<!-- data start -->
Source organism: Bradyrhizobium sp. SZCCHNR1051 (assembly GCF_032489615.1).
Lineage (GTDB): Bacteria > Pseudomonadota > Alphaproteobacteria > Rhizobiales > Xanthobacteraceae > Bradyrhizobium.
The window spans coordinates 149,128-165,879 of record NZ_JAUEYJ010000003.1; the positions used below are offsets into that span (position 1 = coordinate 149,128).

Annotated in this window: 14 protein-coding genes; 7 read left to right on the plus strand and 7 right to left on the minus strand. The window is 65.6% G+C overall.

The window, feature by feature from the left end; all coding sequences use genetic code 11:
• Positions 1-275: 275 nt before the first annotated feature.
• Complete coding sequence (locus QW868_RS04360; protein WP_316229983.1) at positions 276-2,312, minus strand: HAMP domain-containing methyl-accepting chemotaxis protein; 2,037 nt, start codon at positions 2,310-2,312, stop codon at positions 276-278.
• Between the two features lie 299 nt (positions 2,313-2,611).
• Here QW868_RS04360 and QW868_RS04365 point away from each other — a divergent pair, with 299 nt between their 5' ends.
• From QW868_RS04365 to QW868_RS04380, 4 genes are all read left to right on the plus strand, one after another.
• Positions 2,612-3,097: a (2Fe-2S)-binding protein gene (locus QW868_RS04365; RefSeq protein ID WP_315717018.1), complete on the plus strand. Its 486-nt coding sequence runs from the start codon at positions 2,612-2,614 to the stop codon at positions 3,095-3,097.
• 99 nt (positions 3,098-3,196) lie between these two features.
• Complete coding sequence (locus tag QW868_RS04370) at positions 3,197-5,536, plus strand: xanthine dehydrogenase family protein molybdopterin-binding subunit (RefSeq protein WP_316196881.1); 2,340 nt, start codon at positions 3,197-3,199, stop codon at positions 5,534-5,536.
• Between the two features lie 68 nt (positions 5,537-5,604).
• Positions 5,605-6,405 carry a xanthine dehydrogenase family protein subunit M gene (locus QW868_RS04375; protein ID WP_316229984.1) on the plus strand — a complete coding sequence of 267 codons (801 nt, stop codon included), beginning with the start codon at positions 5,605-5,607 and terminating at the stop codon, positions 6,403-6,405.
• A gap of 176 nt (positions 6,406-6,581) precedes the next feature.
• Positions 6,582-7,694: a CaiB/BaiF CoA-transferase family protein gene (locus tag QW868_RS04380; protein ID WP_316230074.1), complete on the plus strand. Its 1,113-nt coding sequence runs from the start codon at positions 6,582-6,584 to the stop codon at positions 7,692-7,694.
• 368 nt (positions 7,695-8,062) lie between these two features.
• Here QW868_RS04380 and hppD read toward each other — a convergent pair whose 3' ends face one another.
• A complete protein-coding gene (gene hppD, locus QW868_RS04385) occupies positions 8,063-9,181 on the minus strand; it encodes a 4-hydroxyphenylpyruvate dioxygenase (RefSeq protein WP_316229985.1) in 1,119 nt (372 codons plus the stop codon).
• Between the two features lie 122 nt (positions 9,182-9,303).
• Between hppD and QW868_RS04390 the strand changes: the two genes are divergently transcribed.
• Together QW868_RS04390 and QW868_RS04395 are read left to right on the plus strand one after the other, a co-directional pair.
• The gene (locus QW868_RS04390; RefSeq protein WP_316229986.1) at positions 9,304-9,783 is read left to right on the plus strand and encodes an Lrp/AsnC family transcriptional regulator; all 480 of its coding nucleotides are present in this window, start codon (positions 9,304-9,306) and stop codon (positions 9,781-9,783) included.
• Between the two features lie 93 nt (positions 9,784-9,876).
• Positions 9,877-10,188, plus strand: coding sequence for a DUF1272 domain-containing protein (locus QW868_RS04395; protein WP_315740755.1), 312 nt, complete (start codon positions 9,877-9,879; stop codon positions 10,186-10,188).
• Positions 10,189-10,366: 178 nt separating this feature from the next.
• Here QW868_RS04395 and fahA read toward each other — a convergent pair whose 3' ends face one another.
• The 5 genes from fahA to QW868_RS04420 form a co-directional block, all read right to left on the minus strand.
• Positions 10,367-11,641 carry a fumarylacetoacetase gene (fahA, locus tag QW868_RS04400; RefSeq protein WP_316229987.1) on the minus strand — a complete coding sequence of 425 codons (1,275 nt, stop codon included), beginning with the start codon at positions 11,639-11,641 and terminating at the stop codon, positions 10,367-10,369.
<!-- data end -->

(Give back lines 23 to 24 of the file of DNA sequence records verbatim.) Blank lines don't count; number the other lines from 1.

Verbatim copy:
• Together QW868_RS04390 and QW868_RS04395 are read left to right on the plus strand one after the other, a co-directional pair.
• The gene (locus QW868_RS04390; RefSeq protein WP_316229986.1) at positions 9,304-9,783 is read left to right on the plus strand and encodes an Lrp/AsnC family transcriptional regulator; all 480 of its coding nucleotides are present in this window, start codon (positions 9,304-9,306) and stop codon (positions 9,781-9,783) included.